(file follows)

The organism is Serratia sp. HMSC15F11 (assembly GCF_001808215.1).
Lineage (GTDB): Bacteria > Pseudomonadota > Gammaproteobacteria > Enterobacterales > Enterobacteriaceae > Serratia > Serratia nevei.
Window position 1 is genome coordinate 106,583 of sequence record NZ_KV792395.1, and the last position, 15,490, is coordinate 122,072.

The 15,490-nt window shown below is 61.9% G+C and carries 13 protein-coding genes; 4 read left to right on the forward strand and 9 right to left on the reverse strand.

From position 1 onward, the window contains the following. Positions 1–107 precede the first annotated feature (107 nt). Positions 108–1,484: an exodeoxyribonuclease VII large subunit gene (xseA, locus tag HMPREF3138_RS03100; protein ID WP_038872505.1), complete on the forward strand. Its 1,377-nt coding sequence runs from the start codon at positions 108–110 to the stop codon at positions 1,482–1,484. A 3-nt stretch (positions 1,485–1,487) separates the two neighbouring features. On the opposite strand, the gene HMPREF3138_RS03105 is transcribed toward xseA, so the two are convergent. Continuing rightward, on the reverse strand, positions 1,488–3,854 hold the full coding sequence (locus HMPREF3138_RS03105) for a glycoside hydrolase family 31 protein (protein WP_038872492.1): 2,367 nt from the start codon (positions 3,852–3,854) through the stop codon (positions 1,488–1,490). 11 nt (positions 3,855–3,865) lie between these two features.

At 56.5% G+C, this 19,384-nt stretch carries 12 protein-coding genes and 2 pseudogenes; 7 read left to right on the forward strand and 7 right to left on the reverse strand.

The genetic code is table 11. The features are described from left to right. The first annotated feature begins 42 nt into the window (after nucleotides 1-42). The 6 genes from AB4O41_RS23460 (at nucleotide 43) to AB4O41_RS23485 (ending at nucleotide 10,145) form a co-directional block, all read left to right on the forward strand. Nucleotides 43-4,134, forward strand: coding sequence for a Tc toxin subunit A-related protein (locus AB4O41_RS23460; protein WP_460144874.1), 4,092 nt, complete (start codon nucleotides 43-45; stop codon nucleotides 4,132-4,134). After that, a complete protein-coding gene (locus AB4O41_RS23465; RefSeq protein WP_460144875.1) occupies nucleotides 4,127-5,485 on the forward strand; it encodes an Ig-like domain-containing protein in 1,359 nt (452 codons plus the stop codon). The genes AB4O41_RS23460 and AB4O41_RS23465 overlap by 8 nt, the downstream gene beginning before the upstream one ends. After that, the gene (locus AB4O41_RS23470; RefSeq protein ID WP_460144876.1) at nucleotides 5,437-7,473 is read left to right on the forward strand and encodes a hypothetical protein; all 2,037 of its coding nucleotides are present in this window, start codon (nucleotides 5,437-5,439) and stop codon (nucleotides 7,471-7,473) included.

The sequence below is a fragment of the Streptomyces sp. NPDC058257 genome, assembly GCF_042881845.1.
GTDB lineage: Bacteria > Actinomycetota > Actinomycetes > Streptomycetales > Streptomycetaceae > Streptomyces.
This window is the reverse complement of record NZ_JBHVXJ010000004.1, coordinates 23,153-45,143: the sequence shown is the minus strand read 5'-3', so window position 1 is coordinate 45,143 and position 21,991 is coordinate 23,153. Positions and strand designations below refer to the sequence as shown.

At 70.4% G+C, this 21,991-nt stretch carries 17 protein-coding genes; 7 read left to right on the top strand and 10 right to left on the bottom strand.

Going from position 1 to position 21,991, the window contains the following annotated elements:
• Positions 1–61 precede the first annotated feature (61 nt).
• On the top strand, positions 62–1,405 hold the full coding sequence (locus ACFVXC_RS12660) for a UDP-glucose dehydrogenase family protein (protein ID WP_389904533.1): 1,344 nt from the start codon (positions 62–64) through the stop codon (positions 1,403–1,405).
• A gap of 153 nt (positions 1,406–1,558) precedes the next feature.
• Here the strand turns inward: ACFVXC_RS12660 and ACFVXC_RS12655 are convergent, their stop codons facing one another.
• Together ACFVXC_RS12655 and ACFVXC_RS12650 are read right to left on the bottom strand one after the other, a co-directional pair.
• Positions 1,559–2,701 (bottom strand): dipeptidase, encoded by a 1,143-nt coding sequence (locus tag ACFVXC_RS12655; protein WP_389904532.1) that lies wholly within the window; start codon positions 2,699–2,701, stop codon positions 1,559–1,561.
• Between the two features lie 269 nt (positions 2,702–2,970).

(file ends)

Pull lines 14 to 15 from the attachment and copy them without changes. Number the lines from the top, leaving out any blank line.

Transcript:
• On the top strand, positions 62–1,405 hold the full coding sequence (locus ACFVXC_RS12660) for a UDP-glucose dehydrogenase family protein (protein ID WP_389904533.1): 1,344 nt from the start codon (positions 62–64) through the stop codon (positions 1,403–1,405).
• A gap of 153 nt (positions 1,406–1,558) precedes the next feature.